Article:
Rawson: I think we always have to answer the question “How do you know this?” Often it can be easily attributed within the text. However, as we move into more complex stories and use the techniques of storytelling, such as reconstructing scenes and reporting dialogue and thoughts, we begin to overlap the territory of historians. Good history demands that information be presented in an  interesting and logical manner — storytelling — and be verifiable  with all sources of information identified and attributed. The historians use footnotes and chapter notes. In journalism, we are  developing our techniques, direct attribution within text and source notes following text being the ones we have today. In the future we may develop more.


Scanlan: Did the reporter have to do anything extra or unusual to be able to provide material for the note?

Bramson: No. Good solid reporting prepared me to write this note easily. I could have practically done it in my sleep. I knew this story and my sources that well.  

Burkhardt: No.

Rawson: I’ll leave this to Kate.

Scanlan: Editors, including some who judge the Pulitzers and ASNE Prizes, have criticized reconstructions, arguing that they give no sign how the writer knows these things that are presented as fact, and this concern may have influenced the selection of prize winners in the last couple of years. Do you have any sense of that?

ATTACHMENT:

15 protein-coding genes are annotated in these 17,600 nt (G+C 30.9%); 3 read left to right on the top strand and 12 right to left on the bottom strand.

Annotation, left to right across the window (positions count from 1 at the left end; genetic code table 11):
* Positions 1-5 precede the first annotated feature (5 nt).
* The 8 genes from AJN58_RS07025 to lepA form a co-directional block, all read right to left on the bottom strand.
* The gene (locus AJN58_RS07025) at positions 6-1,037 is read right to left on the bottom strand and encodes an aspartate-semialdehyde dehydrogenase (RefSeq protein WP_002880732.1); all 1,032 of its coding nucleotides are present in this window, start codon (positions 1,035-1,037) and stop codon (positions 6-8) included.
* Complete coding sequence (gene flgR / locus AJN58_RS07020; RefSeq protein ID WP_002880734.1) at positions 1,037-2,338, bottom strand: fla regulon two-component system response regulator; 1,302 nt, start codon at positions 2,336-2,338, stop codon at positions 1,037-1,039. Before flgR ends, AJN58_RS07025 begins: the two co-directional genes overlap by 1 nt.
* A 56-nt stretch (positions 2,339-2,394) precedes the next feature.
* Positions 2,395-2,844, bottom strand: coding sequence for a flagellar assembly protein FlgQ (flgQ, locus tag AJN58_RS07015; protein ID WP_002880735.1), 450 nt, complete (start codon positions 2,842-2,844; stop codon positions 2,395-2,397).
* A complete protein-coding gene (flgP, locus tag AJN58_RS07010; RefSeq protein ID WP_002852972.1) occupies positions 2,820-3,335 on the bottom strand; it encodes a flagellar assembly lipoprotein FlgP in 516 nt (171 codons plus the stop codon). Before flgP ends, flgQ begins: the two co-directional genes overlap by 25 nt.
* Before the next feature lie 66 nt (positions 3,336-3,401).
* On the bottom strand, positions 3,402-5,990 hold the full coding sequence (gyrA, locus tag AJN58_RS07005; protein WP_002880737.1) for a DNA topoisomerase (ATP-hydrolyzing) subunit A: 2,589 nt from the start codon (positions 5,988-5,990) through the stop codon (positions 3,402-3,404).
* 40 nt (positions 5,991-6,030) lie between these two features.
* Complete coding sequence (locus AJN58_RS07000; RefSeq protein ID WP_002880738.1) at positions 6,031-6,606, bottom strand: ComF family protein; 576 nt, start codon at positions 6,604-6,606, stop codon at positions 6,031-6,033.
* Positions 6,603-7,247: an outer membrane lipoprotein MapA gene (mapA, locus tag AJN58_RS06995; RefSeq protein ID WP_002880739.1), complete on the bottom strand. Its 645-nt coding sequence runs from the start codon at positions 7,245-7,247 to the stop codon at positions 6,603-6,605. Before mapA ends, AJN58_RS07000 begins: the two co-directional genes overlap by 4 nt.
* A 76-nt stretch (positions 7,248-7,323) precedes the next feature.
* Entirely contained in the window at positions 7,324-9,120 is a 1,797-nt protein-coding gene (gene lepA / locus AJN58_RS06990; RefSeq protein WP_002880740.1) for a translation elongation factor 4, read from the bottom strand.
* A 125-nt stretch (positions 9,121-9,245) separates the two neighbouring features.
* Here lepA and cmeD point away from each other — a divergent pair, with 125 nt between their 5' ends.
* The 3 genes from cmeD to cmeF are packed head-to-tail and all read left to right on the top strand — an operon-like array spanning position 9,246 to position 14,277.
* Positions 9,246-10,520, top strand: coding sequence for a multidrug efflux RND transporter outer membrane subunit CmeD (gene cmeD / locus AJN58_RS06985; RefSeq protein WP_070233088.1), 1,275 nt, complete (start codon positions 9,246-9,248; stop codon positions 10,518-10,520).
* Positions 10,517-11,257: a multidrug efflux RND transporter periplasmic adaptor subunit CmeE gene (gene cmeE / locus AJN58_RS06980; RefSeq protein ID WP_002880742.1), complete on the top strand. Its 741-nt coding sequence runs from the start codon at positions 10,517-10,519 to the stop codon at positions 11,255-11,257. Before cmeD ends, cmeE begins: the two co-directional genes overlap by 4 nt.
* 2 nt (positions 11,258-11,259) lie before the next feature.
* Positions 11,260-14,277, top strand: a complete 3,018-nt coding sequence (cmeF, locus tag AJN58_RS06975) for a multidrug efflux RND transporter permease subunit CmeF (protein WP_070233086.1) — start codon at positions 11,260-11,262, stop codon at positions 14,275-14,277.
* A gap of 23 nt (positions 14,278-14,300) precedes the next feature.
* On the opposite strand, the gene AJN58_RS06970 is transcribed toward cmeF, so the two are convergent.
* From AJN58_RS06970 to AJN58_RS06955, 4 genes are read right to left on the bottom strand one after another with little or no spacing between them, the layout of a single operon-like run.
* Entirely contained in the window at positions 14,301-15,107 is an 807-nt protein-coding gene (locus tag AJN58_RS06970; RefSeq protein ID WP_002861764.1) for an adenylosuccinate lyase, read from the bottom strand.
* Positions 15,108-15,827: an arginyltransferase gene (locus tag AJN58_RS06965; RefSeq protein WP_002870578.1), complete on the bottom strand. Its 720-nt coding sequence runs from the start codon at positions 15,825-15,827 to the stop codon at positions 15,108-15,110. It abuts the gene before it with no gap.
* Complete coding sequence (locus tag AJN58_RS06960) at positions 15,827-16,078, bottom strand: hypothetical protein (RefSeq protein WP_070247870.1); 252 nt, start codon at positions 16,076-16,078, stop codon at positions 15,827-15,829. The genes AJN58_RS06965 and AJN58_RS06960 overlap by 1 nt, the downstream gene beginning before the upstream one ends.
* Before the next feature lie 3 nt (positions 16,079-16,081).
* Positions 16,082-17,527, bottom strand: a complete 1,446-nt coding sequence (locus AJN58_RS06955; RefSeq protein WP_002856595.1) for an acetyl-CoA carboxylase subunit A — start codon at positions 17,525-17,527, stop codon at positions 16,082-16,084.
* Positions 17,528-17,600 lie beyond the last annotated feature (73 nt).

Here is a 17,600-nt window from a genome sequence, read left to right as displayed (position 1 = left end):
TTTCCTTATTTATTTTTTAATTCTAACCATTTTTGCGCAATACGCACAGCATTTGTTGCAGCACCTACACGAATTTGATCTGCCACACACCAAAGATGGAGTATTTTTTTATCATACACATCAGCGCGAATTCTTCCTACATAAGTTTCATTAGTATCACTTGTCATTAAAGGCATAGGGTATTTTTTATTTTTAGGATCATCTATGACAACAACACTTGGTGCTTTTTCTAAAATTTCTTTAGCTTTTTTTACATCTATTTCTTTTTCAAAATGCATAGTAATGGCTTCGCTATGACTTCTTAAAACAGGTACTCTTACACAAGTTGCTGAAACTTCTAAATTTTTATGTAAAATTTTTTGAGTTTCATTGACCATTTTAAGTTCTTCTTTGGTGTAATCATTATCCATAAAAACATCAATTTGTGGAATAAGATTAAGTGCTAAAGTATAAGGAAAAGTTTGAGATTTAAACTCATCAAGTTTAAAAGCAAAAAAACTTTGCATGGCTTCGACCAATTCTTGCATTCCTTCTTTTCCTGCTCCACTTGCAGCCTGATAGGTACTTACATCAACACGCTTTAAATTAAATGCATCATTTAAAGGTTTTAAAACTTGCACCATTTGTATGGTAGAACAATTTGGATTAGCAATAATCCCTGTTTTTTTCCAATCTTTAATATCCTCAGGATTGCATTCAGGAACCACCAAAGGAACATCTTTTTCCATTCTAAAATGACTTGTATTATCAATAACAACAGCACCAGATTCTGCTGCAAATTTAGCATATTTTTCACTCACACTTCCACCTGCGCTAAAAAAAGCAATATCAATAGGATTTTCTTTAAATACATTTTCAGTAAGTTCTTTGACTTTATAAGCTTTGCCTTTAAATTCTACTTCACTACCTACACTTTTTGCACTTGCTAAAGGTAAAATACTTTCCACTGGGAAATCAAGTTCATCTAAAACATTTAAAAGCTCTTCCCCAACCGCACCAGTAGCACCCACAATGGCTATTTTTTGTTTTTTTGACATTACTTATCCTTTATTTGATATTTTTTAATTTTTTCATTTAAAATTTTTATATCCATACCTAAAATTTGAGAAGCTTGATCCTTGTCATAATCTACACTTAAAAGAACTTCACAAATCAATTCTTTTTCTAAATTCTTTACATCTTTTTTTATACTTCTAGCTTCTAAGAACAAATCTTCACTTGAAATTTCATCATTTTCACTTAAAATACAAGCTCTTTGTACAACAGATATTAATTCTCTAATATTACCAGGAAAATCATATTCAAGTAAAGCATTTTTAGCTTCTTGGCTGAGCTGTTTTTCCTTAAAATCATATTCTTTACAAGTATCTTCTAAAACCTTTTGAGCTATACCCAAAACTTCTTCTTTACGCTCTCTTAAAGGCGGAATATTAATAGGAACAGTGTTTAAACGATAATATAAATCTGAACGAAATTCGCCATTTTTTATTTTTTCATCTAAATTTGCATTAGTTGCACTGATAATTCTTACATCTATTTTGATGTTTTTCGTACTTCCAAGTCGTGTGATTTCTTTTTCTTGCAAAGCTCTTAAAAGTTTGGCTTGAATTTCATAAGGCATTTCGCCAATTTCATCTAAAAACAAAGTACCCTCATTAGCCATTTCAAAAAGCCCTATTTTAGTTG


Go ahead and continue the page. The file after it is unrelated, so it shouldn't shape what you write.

Bramson: I really don’t. I’ve never been on a committee to select these prizes, and prizes were not on my radar screen in terms of deciding whether or not I could support the idea of writing this source note. 

Burkhardt: No. But I have an opinion anyway. As an editor and a reader who loves reconstructions, I understand the concern. But a good reporter, with a solid command of her material, can find ways to indicate the scope of her reporting in the story without clunking it up. Taking Kate’s story as an example, it’s clear she has looked at court documents. She quotes a juror. She has spoken with prosecutors. Knowing this, I don’t need to see “according to” on every legal reference to trust the story.

As naive as it sounds, I think contest judges should assume the newspapers that submit the stories are responsible for them. 


Rawson: Several years ago I chaired the Pulitzer jury that nominated Tom French’s narrative reconstruction of a Florida murder that the Board selected for the prize. I do not remember there being a discussion on reconstructions on the jury. French wrote with great detail and authority and I remember being impressed with the level of detail he brought to the story. I believe he used normal attribution, in the text.

A lot of this criticism I chalk up to the continuing debate within the trade on “Does good writing signal bad reporting?” To which one could reply “What does bad writing signal?” The answer from my perspective has always been “Good writing requires good reporting.” If we can demonstrate to the readers, as did Kate Bramson, the extent and quality of the reporting, it will strengthen our credibility with everybody.

Scanlan: Do you think notes on sources are being used to bulletproof stories with contest judges? If so, is that a good or bad thing?